Over the Easter period I\’ve been soaking up all the loveliness I\’ve found in this complilation of literature: \’Between Midnight and Dawn.\’ I love poetry and there are some poignant pieces in this book, old and new, and although I\’m not usually drawn to contemporary poems but there were some that hit me hard. And this one – Oh my! This made me catch my breath! \’Preparing for Joy: Waiting to be Filled\’
I\’ve come to the end of The Count of Monte Christo by Alexandre Dumas, which I\’ll write about in more detail later. What an epic this is! All the way through I kept thinking of the biblical admonition, \’Vengeance is Mine!\’ says the Lord.
\”Oh!\” he exclaimed, as though a redhot iron were piercing his heart. During the last hour his own crime had alone been presented to his mind; now another object, not less terrible, suddenly presented itself. His wife! He had just acted the inexorable judge with her, he had condemned her to death, and she, crushed by remorse, struck with terror, covered with the shame inspired by the eloquence of his irreproachable virtue, — she, a poor, weak woman, without help or the power of defending herself against his absolute and supreme will…
\”Ah,\” he exclaimed, \”that woman became criminal only from associating with me! I carried the infection of crime with me, and she has caught it as she would the typhus fever, the cholera, the plague!
I\’m about half way through The Weight of Glory by C.S. Lewis, which is a compilation of essays on diverse topics. The quotations below are from the essay, \’Why I am not a Pacifist.\’
How do we decide what is good or evil? The usual answer is that we decide by conscience…an autonomous faculty like a sense cannot be argued with; you cannot argue a man into seeing green if he sees blue. But the conscience can be altered by argument…Conscience, then, means the whole man engaged in a particular subject matter.
Good philosophy must exist, if for no other reason, because bad philosophy needs to be answered.
The Disappearing Spoon by Sam Kean
I was looking forward to reading this book as part of my ongoing science education but I\’ve been a little disappointed so far. I\’d describe the author\’s writing as \’breezy\’ which annoys me, as well as his gossipy style and the inclusion of slang in places. Oliver Sacks and even James Watson were more literary in their style of writing, whilst still being humorous and entertaining. Kean\’s attempts at both feels forced – but I should reserve my judgement until I\’ve read more of the book, I suppose.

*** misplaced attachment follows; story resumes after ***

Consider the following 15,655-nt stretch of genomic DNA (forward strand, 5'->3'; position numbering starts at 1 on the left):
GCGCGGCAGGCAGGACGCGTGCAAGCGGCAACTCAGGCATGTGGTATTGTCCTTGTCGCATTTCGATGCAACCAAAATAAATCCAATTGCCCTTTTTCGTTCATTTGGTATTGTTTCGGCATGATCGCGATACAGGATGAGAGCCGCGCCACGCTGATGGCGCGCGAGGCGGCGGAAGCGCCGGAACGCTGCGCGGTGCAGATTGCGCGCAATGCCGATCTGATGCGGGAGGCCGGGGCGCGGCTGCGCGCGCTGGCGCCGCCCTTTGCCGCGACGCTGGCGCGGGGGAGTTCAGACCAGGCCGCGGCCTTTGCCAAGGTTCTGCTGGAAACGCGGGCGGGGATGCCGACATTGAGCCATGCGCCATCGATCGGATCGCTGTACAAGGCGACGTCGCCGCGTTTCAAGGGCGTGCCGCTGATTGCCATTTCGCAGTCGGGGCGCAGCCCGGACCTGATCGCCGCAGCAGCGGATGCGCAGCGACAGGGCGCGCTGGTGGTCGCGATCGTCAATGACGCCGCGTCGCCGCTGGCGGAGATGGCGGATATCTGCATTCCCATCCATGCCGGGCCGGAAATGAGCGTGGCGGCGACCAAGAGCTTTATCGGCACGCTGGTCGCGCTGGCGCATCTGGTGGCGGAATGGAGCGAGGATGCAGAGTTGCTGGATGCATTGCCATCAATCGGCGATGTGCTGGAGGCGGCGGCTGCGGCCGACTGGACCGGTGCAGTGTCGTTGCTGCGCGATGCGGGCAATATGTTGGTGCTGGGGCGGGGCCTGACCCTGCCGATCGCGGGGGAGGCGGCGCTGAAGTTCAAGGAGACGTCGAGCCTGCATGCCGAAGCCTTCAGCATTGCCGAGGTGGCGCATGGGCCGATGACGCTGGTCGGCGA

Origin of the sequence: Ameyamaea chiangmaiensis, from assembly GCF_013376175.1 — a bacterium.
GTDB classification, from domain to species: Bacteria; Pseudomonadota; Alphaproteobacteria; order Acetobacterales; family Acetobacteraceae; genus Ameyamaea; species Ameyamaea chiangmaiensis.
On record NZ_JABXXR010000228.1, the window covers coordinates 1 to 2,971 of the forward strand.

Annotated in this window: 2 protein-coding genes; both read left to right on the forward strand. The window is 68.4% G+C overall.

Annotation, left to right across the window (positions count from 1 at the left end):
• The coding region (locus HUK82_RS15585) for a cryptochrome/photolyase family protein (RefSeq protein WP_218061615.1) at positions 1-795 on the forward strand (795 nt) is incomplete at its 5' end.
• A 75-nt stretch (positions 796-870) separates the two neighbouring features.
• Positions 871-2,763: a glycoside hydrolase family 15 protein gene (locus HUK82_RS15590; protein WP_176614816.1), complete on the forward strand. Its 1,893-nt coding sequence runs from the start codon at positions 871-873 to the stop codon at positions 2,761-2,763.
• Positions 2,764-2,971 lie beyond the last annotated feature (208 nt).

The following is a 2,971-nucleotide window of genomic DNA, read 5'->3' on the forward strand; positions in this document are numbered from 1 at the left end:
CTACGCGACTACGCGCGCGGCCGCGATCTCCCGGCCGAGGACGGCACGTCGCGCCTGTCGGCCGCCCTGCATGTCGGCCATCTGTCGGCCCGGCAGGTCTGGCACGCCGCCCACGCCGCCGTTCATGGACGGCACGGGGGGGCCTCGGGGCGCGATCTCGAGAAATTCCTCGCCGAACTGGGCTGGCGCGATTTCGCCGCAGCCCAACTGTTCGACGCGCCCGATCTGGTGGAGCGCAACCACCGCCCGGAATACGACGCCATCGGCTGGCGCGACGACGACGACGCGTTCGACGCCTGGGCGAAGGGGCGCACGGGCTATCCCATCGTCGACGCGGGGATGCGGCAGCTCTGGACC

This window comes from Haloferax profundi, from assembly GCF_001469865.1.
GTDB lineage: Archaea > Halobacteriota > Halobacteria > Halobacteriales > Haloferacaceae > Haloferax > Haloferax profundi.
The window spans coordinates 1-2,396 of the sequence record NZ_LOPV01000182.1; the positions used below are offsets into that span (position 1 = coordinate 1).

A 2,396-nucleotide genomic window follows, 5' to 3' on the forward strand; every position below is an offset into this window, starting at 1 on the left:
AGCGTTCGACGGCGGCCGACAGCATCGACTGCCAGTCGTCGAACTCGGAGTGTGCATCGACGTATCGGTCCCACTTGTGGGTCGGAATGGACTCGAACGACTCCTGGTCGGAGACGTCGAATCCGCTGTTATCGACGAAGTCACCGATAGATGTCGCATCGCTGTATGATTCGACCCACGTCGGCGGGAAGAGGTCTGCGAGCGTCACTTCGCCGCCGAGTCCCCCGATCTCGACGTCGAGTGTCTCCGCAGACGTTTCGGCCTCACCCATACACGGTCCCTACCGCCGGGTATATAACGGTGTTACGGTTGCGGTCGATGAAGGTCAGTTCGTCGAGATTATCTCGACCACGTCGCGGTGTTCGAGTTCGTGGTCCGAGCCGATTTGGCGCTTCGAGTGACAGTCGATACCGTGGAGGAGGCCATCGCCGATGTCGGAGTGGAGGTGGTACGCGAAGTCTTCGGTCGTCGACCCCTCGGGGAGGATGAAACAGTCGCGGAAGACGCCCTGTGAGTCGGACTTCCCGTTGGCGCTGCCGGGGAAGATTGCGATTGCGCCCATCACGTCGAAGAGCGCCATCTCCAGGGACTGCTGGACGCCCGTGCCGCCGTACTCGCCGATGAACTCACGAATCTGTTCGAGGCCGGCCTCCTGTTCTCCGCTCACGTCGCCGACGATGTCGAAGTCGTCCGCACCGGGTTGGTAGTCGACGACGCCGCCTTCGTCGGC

He does have some helpful suggestions such as looking at a blank periodic table without all the clutter before introducing it to students, and his comparison of the structure or \’geography\’ of the periodic table to a castle made of bricks – each brick being an element, which if taken out of its position would result in the castle tumbling down, was a helpful one.
Norms & Nobility by David Hicks
Continuing my SLOW read of this book. This book is expensive but you could spend years chewing on the ideas expressed by the author. I gave up trying to keep up with the AmblesideOnline Forum discussion on this book which started at the beginning of this year, but am progressing at a snail\’s pace on my own regardless. One idea that seems to be popping up in various places for me is that of utilitarianism. One of our boys is in the first year of a Liberal Arts degree and he is constantly asked, \”What does that qualify you for?\”
Dr. Johnson recognized the temptation to make education a preparation for the practical life either by concentrating exclusively on science or by turning all studies into sciences. Predictably, as science took a technological turn and as education began preparing students for work rather than for leisure, for the factory rather than for the parlor, the school itself came to resemble the factory, losing its idiosyncratic, intimate, and moral character…
In its utilitarian haste, the state often peddles preparation for the practical life to our young as the glittering door to the life of pleasure; but by encouraging this selfish approach to learning, the state sows a bitter fruit against that day when the community depends on its younger members to perform charitable acts and to consider arguments above selfish interests.